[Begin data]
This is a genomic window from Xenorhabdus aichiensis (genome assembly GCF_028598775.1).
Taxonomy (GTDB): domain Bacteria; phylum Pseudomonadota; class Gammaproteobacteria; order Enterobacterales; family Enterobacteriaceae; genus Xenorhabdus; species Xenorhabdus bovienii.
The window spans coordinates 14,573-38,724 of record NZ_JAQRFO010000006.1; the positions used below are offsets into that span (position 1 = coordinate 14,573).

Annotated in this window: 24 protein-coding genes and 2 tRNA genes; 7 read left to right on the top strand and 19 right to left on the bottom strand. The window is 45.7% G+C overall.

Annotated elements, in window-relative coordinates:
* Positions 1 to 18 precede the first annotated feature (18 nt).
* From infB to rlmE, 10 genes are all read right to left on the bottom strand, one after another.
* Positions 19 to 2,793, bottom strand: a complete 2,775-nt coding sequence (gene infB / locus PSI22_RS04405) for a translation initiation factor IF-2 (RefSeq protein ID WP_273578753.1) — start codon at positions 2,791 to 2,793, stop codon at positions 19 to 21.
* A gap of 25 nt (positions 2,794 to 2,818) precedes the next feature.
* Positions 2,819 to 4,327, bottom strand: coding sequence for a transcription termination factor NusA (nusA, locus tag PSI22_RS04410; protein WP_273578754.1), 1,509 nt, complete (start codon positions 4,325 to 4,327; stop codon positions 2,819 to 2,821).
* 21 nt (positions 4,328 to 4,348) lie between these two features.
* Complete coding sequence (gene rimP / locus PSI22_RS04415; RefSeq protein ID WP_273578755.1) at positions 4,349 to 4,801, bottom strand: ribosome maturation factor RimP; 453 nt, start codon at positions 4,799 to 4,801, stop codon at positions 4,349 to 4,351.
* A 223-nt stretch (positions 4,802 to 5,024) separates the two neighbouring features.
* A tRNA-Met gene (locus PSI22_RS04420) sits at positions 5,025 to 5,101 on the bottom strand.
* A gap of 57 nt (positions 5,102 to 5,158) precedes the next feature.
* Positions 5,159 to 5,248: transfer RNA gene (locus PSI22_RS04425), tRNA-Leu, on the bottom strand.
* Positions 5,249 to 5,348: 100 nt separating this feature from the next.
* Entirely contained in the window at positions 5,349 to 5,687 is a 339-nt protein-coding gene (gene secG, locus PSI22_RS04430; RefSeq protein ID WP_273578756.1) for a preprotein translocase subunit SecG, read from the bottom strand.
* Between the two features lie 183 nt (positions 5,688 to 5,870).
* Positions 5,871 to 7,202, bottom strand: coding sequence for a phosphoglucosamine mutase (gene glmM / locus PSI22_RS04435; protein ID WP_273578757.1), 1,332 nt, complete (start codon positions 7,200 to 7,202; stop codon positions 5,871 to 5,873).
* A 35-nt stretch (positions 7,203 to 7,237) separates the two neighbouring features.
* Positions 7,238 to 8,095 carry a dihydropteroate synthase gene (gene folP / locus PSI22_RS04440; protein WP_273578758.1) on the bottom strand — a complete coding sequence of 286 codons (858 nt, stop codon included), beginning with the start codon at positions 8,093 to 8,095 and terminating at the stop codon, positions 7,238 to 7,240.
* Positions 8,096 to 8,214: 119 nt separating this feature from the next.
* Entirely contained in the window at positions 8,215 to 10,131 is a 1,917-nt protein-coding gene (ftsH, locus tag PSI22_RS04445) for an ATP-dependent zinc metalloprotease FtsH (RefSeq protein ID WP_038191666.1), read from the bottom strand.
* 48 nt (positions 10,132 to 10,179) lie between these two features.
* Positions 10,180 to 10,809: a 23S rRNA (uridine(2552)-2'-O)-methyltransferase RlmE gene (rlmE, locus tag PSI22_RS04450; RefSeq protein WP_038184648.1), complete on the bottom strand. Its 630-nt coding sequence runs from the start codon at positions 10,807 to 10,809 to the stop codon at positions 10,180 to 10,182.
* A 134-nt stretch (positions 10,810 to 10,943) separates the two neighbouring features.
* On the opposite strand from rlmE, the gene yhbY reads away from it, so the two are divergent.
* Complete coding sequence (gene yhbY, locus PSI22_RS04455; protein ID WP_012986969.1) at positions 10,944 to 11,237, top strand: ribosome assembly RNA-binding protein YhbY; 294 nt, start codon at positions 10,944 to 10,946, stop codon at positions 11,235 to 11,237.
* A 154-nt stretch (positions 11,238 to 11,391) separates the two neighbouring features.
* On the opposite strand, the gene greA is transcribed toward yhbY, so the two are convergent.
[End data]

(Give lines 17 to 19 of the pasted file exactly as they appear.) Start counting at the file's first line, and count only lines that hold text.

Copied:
* Positions 5,249 to 5,348: 100 nt separating this feature from the next.
* Entirely contained in the window at positions 5,349 to 5,687 is a 339-nt protein-coding gene (gene secG, locus PSI22_RS04430; RefSeq protein ID WP_273578756.1) for a preprotein translocase subunit SecG, read from the bottom strand.
* Between the two features lie 183 nt (positions 5,688 to 5,870).